Author Topic: Lwe - NATO Standard Tank  (Read 2876 times)

Offline Weaver

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Re: Lwe - NATO Standard Tank
« Reply #15 on: November 16, 2016, 04:06:12 AM »
The Chieftain actually fits war time German thinking,

But didn't the Germans (and the British for that matter) tend to change their practices after WWII as a result of perceived lessons learnt?

They pretty much swapped doctrines relative to WWII, with the British going for slow, heavily-armoured defensive tanks and the Gerrmans going for 'protection through speed' on the grounds that ATGWs would kill anything they hit. The latter theory was pretty much BS and Leo I's were soon being up-armoured. You might easily see the Germans instead deciding that the Cold War scenario was pretty much a re-run of WWII, i.e. a defensive buying-time action and agreeing with the post-war Brits on a heavy tank with a big gun. A German engine in a Chieftain would be very formidable indeed. You don't have to imagine it either: Jordan bought 200-odd 'Khalids' in the late 1970s that were basically a late-model Chieftain with a Challenger power-pack (Rolls Royce Condor) under a raised engine deck. That's the kind of power/weight ratio you'd get with a Leo-1 tech engine.
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Offline Volkodav

  • Counts rivits with his abacus...
  • Much older now...but procrastinating about it
Re: Lwe - NATO Standard Tank
« Reply #16 on: November 16, 2016, 10:35:27 AM »
Sort of, the new MBTs replaced the old medium and heavy tanks (cruiser and infantry for the UK) but the existence of soviet heavies, that NATO feared the 90mm and 20pdr weren't up to countering, led to the development of M-103 and Conqueror with their 120mm guns.

During WWII the Germans used independent Tiger companies to support some panzer divisions but more commonly independent battalions at army level, while the British had their independent tank brigades (infantry tanks) at corps or sometimes army level.  The US were different but when you look at it holistically the roles the Germans used the Tigers for wasn't that different to how the US used their tank destroyers (except obviously not for the breakthrough mission as they lacked the survivability for that).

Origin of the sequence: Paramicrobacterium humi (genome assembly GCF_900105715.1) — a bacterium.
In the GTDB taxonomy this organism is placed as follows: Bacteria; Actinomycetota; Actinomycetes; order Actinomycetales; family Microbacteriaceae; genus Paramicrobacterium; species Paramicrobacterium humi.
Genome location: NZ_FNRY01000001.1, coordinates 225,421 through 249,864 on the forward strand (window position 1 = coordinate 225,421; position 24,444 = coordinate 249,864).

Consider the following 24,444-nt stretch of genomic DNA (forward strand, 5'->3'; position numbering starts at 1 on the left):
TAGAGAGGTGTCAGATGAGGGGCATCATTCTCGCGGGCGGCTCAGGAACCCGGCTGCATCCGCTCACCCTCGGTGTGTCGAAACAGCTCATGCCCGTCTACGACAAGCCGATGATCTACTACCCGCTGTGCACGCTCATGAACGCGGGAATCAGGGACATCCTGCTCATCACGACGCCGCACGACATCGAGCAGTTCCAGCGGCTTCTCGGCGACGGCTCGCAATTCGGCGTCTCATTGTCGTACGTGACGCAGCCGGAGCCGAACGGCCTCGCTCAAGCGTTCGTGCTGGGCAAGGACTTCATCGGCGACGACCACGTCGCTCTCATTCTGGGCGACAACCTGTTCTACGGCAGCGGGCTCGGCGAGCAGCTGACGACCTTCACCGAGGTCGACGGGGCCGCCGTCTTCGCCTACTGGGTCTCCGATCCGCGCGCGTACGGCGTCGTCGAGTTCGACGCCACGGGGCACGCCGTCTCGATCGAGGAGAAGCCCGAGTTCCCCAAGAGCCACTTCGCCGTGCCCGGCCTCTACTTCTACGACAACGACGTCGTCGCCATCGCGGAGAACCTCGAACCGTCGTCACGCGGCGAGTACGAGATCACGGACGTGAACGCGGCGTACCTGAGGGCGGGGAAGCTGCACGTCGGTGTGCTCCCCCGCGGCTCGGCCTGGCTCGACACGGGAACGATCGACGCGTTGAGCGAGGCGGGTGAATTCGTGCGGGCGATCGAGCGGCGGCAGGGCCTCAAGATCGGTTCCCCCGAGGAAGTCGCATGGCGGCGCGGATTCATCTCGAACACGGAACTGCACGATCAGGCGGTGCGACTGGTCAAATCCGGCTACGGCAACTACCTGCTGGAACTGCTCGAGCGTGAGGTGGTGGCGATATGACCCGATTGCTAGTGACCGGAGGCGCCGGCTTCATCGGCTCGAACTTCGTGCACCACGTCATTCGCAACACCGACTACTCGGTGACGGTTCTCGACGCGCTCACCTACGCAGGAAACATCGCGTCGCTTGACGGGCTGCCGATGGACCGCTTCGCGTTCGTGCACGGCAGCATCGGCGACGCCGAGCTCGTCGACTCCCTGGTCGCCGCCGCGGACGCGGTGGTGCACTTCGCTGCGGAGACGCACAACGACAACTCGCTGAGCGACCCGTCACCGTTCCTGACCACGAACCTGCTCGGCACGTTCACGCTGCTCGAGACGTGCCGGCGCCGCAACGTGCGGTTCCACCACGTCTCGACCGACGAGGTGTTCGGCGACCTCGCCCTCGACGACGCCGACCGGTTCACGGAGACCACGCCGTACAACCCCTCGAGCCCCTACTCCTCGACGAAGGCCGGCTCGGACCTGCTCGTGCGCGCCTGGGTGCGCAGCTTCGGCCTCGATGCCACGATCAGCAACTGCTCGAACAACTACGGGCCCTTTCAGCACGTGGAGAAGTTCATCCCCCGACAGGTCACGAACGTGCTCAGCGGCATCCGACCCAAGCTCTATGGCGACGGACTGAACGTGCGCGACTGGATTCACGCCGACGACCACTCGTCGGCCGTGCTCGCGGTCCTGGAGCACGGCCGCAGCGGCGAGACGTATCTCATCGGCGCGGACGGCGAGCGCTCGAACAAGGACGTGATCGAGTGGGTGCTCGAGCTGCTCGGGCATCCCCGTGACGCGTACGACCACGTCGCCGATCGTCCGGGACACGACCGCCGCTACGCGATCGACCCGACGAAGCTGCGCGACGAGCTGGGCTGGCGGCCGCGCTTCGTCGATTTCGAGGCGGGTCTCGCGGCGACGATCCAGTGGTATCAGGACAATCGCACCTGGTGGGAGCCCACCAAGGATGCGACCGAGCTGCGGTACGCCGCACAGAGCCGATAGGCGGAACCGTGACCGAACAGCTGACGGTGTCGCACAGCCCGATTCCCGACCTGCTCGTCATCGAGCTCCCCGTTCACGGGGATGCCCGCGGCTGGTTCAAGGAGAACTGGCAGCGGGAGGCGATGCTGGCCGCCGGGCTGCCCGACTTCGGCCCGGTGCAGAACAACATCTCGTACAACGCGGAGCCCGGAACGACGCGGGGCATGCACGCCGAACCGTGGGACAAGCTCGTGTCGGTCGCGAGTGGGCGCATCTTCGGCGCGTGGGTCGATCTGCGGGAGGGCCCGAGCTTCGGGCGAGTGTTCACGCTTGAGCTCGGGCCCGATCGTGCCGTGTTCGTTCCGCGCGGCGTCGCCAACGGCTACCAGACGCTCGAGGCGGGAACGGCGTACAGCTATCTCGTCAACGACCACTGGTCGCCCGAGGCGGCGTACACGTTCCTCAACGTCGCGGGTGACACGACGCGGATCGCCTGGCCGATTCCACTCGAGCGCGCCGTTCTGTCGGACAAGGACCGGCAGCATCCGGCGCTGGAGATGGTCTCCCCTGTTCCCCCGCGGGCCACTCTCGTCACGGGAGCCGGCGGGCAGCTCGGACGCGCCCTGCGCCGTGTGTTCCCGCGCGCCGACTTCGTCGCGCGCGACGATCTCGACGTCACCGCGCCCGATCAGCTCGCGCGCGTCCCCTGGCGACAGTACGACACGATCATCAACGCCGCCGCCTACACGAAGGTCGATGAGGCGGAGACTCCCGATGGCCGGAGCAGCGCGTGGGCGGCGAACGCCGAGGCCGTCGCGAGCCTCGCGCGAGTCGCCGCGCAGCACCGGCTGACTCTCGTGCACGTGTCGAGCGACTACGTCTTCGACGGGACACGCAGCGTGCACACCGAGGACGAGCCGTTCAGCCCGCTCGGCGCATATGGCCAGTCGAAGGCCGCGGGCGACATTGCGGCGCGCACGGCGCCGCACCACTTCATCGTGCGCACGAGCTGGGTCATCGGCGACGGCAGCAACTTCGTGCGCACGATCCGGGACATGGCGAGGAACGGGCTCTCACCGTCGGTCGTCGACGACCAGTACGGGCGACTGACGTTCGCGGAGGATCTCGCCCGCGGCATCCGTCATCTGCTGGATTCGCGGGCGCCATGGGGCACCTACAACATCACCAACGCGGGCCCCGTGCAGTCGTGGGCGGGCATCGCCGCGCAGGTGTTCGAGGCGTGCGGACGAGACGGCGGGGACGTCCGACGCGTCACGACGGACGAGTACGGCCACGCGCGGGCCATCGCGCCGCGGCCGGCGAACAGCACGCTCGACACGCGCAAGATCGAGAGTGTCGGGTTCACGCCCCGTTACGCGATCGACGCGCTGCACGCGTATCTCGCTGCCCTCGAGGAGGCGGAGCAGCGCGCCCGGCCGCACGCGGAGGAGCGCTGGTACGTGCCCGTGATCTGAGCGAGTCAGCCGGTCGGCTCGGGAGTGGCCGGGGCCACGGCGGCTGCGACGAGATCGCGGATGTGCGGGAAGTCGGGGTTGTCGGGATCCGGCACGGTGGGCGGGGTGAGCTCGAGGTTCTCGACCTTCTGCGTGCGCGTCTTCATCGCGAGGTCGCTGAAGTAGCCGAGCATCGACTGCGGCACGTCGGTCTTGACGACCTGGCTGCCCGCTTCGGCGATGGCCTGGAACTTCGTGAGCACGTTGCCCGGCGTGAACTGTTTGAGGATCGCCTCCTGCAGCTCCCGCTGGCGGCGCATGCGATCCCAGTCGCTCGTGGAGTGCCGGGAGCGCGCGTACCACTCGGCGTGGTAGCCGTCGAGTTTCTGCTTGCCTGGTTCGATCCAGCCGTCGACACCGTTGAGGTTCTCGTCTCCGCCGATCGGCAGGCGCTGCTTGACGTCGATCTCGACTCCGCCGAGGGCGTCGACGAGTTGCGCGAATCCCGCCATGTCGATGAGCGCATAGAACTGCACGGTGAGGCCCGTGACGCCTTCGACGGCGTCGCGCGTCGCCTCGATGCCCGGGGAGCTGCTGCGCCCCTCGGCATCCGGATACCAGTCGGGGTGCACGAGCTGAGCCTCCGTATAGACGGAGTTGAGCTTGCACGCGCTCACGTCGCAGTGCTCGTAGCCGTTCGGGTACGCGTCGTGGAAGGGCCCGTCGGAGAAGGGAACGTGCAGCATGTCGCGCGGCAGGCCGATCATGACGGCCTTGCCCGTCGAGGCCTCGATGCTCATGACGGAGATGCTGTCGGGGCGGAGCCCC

I suppose it is a bit of a stretch as looking it the Germans never adopted a post war heavy and the British issued nine Conquerors to each Centurion Regiment as a long range anti-tank system rather than concentrating them into regiments let alone independent brigades.  The US army however did deploy the M-103 in a single, large battalion in Europe, while the USMC assigned a company of them to each of their tank battalions.

Offline Volkodav

  • Counts rivits with his abacus...
  • Much older now...but procrastinating about it
Re: Lwe - NATO Standard Tank
« Reply #17 on: November 20, 2016, 10:41:55 AM »
The Chieftain actually fits war time German thinking,

But didn't the Germans (and the British for that matter) tend to change their practices after WWII as a result of perceived lessons learnt?

They pretty much swapped doctrines relative to WWII, with the British going for slow, heavily-armoured defensive tanks and the Gerrmans going for 'protection through speed' on the grounds that ATGWs would kill anything they hit. The latter theory was pretty much BS and Leo I's were soon being up-armoured. You might easily see the Germans instead deciding that the Cold War scenario was pretty much a re-run of WWII, i.e. a defensive buying-time action and agreeing with the post-war Brits on a heavy tank with a big gun. A German engine in a Chieftain would be very formidable indeed. You don't have to imagine it either: Jordan bought 200-odd 'Khalids' in the late 1970s that were basically a late-model Chieftain with a Challenger power-pack (Rolls Royce Condor) under a raised engine deck. That's the kind of power/weight ratio you'd get with a Leo-1 tech engine.

It has proven the case that irrespective of nominal road speeds the bigger heavier tanks (that on paper are slower) are as fast or faster cross country and are usually less effected by terrain than the lighter ones.  Conqueror for instance was I believe faster and more mobile cross country than the Centurions and Australian Centurions often were more mobile in Vietnam than the US M-48s.  The issue of extra weight (if not necessarily size) comes with strategic mobility relating to roads and bridge loadings, as well as the capacity of transporters, railways and sealift, Australia is struggling at them moment with the fact that their Abrams are too heavy for all the existing support and logistics equipment.  Even the purpose procured new LCMs are only able to move them on the flattest of seas.

I am thinking of doing something with my Dragon Leo 2 A5/6, that I have just started, and a Trumpeter Challenger 2 that's sitting on the shelf nearby.  Maybe the A6 L55 gun and some other bits and pieces to create a Challenger 2 AS1 for the RAAC Independent Tank Brigade, while the Leo can be finished as a modified Leo 2 A5 of one of the Beersheba Brigade ACRs.

Offline Feldmarschall Zod

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Re: Lwe - NATO Standard Tank
« Reply #18 on: November 24, 2016, 02:10:56 AM »
That is a great looking tank.
Every time you eat celery,an angel vomits in a gas station bathroom. Tanks rule. I know the load is late,but the voices tell me to pull over and clean the guns.